THE PRESS DEMOCRAT
If a team loses its final playoff game of the year, in any sport, it at least wants to walk away knowing it accomplished two things. Ideally. Didn’t leave anything in the locker room, and played well. Rancho Cotate did the first Saturday night, but failed to accomplish the second.
The Cougars lost to Concord, 24-14, in a NCS football semifinal and afterward it was clear Rancho felt the sting of this one. It appeared about half the team had red eyes and wet faces. Some were walking around, inconsolable, helmets still on, the grief that it was all over still too raw and too real. No one could accuse the Cougars of not caring, of second-guessing themselves that they could have tried harder, that somehow they could have wanted it more. No, the Cougars would have bled for this one, if coach Ed Conroy has asked them.
Cougar linebacker and running back Vaimo Taito was one of those players — his face was wet, his eyes moist, his look almost vacant, like he just witnessed something too horrible, too massive, to think about it.
“This is my last game of football for the Ranch,” said the senior, “and I don’t want it to end.”
Which led Taito to talk about why it ended. This is the part about not playing well.
Conroy had been working all season with his players to become more disciplined in their play, as they seemingly went through all the penalties in the official rule book at one time or another. From offsides to pass interference to everything else, Conroy kept doggedly at his team. It was the one thing, he said many times, that could hold his team back from finding how good they really are.
“And they (penalties) all came out today,” Taito said.
At times Saturday night it seemed as if the Cougars opened up the official rulebook and said to themselves, “Well, let’s try this one.”
And this one and that one and how about that one over there. They committed 14 penalties. Illegal procedure, pass interference, delay, personal foul, offsides, horse collar tackle, among others.
The most grievous and disheartening sequence came with 9:21 left in the third quarter. The Cougars were penalized four out of five plays. A second-and-9 at their 36 eventually became a fourth-and-31 at the 14 before they punted.
The end result of such a flurry was tentativeness. An offense gets gun-shy, anticipating a mistake instead of expecting success. Aggression is reduced, intensity diluted. Worrying about the next mistake is an anathema to any offense.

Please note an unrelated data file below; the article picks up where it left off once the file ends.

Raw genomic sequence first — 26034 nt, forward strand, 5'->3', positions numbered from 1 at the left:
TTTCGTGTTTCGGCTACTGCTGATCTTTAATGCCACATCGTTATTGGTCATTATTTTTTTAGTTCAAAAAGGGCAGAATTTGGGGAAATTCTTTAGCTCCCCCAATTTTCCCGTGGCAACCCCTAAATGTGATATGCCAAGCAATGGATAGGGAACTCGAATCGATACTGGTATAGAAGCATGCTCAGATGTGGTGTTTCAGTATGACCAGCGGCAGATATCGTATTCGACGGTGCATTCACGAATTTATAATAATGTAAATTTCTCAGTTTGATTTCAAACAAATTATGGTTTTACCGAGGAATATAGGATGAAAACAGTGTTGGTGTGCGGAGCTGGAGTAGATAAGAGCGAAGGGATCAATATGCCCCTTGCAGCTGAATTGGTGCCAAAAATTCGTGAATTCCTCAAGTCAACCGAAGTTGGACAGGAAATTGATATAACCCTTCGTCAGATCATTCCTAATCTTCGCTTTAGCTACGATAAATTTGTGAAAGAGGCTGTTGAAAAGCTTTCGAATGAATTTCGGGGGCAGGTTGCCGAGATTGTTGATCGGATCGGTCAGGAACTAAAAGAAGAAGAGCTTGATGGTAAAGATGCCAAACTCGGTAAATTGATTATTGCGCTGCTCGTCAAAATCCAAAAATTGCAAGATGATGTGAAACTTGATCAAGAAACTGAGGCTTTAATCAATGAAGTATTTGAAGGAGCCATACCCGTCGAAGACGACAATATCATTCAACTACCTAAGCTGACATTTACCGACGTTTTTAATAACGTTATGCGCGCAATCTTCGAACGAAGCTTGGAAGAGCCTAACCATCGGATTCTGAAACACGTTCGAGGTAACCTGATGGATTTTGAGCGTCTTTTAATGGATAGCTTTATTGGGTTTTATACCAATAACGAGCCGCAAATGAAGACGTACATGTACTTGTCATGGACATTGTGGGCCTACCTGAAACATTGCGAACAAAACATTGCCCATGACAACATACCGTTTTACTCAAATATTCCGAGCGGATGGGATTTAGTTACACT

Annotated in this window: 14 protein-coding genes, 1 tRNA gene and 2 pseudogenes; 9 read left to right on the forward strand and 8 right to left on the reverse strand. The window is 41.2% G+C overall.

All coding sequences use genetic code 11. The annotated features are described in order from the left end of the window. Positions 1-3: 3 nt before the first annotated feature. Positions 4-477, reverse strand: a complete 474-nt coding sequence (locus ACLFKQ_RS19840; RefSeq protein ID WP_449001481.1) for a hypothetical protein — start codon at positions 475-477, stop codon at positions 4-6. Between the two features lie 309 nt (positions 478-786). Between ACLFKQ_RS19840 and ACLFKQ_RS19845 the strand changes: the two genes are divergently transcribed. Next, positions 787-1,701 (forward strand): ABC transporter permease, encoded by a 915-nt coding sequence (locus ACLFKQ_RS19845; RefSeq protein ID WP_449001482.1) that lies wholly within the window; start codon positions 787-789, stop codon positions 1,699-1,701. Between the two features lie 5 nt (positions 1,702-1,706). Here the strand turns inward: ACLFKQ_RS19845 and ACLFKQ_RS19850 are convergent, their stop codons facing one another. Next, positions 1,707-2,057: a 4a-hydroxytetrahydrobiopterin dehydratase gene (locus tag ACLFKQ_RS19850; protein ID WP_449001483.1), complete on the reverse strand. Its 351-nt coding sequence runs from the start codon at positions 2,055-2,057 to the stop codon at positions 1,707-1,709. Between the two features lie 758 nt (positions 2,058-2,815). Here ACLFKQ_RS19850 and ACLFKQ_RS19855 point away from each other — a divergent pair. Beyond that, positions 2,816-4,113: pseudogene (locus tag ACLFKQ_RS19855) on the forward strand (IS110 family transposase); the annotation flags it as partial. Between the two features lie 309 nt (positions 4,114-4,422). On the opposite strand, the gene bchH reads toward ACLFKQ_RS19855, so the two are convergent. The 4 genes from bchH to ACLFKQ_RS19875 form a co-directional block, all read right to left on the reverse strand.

“It’s heartbreaking,” Conroy said of the penalties, at a loss to explain the why and the how of it. “We were penalized too much. Every time we took a step forward, it seemed like we took a step back.”
It wasn’t that Concord was error-free, either. The Minutemen had 13 penalties. The difference? Concord had Olito Thompson, the kid who was averaging 244 rushing yards a game, accumulating 2,928 total yards rushing during the season coming into the game.
“We know we aren’t going to stop him from getting his yards,” Conroy said before the game. “But we do want to stop him deciding the game.”
That would mean not giving Thompson any help. But the Cougars turned the ball over four times. Quarterback Ricky Garcia was 4-of-15 for 54 yards. He was intercepted twice and fumbled twice. Getting, therefore, more than his share of opportunities, Thompson ran 41 times for 282 yards. He showed why he is a premier high school running back.
“But this really hurts,” Taito said, “because we felt we could have won this one.”
Yes, it’s one thing to lose and know you were beaten. You tip your cap to your superior opponent. You can live with that. It still hurts but the pain won’t stay as long, not as long as it will for the Cougars, who will go into the winter knowing there was more to them than people saw this year and they have run out of chances to show it.
For more North Bay sports go to padecky.blogs.pressdemocrat.com. You can reach Staff Columnist Bob Padecky at 521-5223 or firstname.lastname@example.org.